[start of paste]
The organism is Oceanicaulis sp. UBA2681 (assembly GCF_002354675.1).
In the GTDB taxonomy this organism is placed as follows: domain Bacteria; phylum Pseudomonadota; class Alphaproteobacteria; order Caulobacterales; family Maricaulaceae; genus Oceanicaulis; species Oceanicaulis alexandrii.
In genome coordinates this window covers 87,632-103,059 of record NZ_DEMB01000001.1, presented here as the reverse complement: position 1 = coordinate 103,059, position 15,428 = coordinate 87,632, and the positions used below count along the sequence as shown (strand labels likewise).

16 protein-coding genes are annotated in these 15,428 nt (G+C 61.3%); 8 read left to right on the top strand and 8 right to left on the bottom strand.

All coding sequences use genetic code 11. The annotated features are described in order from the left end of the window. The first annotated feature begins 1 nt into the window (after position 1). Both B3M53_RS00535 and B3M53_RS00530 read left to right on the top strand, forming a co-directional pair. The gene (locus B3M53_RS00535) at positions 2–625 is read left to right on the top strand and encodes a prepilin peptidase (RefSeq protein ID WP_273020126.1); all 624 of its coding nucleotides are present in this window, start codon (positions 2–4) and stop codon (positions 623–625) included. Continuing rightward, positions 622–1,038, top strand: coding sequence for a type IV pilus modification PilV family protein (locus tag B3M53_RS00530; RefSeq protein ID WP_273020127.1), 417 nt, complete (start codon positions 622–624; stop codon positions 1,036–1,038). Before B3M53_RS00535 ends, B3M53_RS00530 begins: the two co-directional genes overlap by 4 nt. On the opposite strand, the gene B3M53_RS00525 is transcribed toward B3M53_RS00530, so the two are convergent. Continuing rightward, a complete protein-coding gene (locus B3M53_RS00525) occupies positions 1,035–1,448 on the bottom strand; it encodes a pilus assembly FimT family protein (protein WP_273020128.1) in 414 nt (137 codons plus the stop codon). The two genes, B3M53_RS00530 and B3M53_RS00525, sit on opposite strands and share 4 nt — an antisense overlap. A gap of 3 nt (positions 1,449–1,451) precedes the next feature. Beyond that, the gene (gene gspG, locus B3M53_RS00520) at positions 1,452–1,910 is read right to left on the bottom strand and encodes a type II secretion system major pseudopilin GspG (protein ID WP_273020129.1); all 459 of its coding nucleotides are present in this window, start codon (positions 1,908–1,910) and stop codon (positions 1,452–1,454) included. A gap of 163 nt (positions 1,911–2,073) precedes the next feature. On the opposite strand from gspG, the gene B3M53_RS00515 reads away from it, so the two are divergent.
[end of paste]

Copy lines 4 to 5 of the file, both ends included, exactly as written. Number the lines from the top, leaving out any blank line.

16 protein-coding genes are annotated in these 15,428 nt (G+C 61.3%); 8 read left to right on the top strand and 8 right to left on the bottom strand.

All coding sequences use genetic code 11. The annotated features are described in order from the left end of the window. The first annotated feature begins 1 nt into the window (after position 1). Both B3M53_RS00535 and B3M53_RS00530 read left to right on the top strand, forming a co-directional pair. The gene (locus B3M53_RS00535) at positions 2–625 is read left to right on the top strand and encodes a prepilin peptidase (RefSeq protein ID WP_273020126.1); all 624 of its coding nucleotides are present in this window, start codon (positions 2–4) and stop codon (positions 623–625) included. Continuing rightward, positions 622–1,038, top strand: coding sequence for a type IV pilus modification PilV family protein (locus tag B3M53_RS00530; RefSeq protein ID WP_273020127.1), 417 nt, complete (start codon positions 622–624; stop codon positions 1,036–1,038). Before B3M53_RS00535 ends, B3M53_RS00530 begins: the two co-directional genes overlap by 4 nt. On the opposite strand, the gene B3M53_RS00525 is transcribed toward B3M53_RS00530, so the two are convergent. Continuing rightward, a complete protein-coding gene (locus B3M53_RS00525) occupies positions 1,035–1,448 on the bottom strand; it encodes a pilus assembly FimT family protein (protein WP_273020128.1) in 414 nt (137 codons plus the stop codon). The two genes, B3M53_RS00530 and B3M53_RS00525, sit on opposite strands and share 4 nt — an antisense overlap. A gap of 3 nt (positions 1,449–1,451) precedes the next feature. Beyond that, the gene (gene gspG, locus B3M53_RS00520) at positions 1,452–1,910 is read right to left on the bottom strand and encodes a type II secretion system major pseudopilin GspG (protein ID WP_273020129.1); all 459 of its coding nucleotides are present in this window, start codon (positions 1,908–1,910) and stop codon (positions 1,452–1,454) included. A gap of 163 nt (positions 1,911–2,073) precedes the next feature. On the opposite strand from gspG, the gene B3M53_RS00515 reads away from it, so the two are divergent.